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Pure London launches 'Power of One' in support of UN's Global Goals

By Vivian Hendriksz


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Pure London has joined forces with British fashion commentator, activist and Professor of Diversity Caryn Franklin MBE to accelerate the United Nations' Sustainable Development Goals with the launch of a new campaign.

Pure London and Caryn Franklin's new campaign, 'Power of One', sees the launch of a set of pledges that the industry and individuals are encouraged to adapt to help advance the Global Goals. Created to spur the wider fashion industry to become more sustainable and ethical, Power of One is set to champion individual actions and encourage small changes in the way people produce, consume and reuse clothing to collectively made a substantial difference to the environment and the people living in it.

The launch of the new campaign comes after world leaders came together in 2015 and agreed on 17 Global Goals for a better world by 2030. In line with Goal 12: Responsible Consumption and Production, the Power of One campaign aligns with the Global Fashion Agenda in making sustainability the new normal.

"The Power of One and our pledges will show how thousands of individual acts really can and will drive change"

Julie Driscoll, Managing Director of Pure London

"Guided by the Global Goals, and in particular Goal 12 targeting Responsible Consumption and Production, we want to give people the power to speak up, to make a small change towards a better future, without having to take the full force," said Julie Driscoll, Managing Director of Pure London in a statement. "Whether it’s giving up plastic spoons or recycling old clothes, it’s about taking baby steps and making one achievable change. We want to drive awareness of the changes individuals and companies within the fashion supply chain can make. We want to start a movement."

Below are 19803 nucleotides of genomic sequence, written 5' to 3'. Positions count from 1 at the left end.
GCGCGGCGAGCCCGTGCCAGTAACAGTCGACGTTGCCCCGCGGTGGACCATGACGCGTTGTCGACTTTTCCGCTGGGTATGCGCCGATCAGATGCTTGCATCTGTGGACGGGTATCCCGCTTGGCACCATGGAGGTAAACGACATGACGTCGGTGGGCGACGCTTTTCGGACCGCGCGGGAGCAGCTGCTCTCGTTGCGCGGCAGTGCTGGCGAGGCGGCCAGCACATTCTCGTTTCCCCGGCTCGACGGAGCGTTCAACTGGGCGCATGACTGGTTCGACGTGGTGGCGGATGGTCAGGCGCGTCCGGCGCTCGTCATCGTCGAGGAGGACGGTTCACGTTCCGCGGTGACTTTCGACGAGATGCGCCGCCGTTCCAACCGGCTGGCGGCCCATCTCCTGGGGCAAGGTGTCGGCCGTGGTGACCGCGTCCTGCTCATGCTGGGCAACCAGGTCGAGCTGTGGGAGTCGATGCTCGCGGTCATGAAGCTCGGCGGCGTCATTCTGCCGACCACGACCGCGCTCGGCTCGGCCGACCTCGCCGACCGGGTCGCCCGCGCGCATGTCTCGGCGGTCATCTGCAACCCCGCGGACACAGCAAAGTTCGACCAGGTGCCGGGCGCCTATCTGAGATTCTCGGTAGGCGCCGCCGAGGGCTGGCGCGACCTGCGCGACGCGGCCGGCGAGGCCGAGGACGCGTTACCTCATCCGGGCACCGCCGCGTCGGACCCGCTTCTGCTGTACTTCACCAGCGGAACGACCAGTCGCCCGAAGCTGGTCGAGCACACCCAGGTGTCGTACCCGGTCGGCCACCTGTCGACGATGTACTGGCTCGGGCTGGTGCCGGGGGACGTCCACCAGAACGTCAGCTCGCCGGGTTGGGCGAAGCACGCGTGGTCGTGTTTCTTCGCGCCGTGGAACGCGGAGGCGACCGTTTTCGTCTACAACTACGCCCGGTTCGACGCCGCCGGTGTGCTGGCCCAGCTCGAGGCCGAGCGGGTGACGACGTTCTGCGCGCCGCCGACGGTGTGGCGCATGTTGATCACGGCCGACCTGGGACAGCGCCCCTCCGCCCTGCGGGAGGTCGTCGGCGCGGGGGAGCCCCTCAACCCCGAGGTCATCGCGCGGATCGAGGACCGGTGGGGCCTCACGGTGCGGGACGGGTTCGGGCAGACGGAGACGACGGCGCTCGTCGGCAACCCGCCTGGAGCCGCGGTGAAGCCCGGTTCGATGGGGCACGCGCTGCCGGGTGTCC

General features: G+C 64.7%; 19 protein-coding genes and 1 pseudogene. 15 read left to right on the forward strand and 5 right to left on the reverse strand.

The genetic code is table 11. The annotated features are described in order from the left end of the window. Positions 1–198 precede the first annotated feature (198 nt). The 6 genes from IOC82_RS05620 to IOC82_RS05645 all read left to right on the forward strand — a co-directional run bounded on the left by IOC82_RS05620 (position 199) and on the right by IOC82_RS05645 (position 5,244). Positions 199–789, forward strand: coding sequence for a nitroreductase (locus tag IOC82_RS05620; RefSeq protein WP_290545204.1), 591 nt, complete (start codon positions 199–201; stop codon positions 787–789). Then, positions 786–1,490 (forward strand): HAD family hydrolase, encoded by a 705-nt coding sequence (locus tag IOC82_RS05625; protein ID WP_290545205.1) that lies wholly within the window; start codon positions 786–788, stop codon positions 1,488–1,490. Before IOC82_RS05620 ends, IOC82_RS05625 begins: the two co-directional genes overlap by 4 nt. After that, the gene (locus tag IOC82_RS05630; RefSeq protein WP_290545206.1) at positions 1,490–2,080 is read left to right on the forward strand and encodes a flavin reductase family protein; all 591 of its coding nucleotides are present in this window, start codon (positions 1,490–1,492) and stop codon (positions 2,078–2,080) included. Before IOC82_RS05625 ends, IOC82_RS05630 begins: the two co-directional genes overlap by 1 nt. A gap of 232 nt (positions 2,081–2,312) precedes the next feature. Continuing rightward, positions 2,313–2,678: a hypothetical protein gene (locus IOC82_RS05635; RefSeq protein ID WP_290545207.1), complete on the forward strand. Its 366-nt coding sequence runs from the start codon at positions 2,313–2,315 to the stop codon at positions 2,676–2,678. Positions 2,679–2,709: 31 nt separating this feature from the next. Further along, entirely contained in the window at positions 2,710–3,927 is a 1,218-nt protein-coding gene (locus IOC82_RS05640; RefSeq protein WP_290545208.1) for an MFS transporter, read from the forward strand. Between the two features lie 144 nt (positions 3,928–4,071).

In order to kickstart its movement, Pure London has developed five pledges and encourages individuals to use the power of their voice by sharing them across social media. The first pledge Turn it Down, calls for washing clothing on a lower setting and temperature. The second, Get Dirty, encourages people to wear their clothing more, wash it less often and take showers over baths to help reduce water usage and wastage.

The third pledge, Pass it on, calls for more recycling and upcycling and participation in acts of kindness, while the fourth, Ethicool, focuses on creating a more ethical and environmentally friendly world. The last pledge, Actually I can, calls on individuals to make a stand and make a change. "We need to stop worrying about being told we’re not doing enough or everything to improve our world, when a group of people start making small changes it can make a big difference as the initiative gains momentum and support," said Caryn Franklin, who is set to make a keynote address at Pure London on July 23.

"No voice is too small. We need to discard the taboos, to take a 360-degree approach to sustainability and what it means. How good leadership, diversity (in front of and behind the lens), kindness and ethics leads to higher productivity, creativity, satisfaction and stability which in turns leads to higher profits and a better future for all," she added.

The new campaign launch comes as Pure London prepares to launch its latest section, Pure Conscious. Developed together with Common Objective, a new online platform recently launched by the Ethical Fashion Forum, the new section aims to educate and connect sustainable designers with retailers whilst developing a platform for and emerging talent to grow.

Photos: Pure London
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